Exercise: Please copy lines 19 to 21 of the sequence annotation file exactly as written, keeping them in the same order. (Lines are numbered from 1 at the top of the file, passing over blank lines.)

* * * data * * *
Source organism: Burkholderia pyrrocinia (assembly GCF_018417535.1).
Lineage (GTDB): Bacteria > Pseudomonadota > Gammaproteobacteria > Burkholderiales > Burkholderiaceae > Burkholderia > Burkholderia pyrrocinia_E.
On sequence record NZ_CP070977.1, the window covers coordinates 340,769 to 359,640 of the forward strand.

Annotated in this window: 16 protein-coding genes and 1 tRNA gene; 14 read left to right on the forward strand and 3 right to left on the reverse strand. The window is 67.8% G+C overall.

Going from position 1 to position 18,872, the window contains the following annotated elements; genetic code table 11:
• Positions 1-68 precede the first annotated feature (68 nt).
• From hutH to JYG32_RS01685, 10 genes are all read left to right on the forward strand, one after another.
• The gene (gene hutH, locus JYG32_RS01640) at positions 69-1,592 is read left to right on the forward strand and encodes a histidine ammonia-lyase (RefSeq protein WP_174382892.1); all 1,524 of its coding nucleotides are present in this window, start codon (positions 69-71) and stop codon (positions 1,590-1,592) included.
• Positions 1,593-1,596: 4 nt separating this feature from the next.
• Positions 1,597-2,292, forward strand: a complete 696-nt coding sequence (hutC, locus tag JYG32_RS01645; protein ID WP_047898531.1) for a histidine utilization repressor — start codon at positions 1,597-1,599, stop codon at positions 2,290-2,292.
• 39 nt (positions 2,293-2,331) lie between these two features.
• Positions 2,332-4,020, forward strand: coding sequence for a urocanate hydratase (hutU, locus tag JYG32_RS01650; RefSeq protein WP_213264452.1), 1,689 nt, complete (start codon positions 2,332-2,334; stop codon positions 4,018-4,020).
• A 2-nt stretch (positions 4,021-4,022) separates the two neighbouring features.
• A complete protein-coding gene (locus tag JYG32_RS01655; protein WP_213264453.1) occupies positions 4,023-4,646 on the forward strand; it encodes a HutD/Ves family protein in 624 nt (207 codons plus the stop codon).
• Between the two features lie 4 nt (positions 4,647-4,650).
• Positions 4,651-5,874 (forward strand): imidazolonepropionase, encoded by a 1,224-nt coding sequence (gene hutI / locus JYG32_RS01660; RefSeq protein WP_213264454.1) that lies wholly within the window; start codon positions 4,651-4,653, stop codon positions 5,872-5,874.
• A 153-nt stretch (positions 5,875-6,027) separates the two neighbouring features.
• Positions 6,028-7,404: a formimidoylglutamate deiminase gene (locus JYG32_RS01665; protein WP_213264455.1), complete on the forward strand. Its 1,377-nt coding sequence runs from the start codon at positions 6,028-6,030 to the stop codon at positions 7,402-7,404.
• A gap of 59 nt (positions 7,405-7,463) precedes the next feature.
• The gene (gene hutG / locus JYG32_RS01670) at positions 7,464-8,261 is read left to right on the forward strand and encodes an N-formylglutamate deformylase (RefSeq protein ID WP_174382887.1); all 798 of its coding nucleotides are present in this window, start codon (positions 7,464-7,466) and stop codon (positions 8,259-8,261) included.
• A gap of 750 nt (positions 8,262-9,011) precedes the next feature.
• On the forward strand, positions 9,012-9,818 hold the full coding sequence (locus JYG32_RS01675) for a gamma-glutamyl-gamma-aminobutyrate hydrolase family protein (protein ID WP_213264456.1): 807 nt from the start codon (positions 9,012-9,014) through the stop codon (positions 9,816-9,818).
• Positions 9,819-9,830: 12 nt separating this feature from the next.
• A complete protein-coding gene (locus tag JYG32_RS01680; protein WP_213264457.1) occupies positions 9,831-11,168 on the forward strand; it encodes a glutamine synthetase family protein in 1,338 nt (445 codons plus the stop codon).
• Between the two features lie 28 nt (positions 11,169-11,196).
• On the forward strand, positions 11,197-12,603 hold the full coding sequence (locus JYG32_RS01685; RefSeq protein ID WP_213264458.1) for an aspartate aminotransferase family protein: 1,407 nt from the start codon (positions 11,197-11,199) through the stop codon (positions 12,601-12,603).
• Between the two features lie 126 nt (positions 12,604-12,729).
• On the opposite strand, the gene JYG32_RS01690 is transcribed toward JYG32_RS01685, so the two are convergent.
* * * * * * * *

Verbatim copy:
• A gap of 59 nt (positions 7,405-7,463) precedes the next feature.
• The gene (gene hutG / locus JYG32_RS01670) at positions 7,464-8,261 is read left to right on the forward strand and encodes an N-formylglutamate deformylase (RefSeq protein ID WP_174382887.1); all 798 of its coding nucleotides are present in this window, start codon (positions 7,464-7,466) and stop codon (positions 8,259-8,261) included.
• A gap of 750 nt (positions 8,262-9,011) precedes the next feature.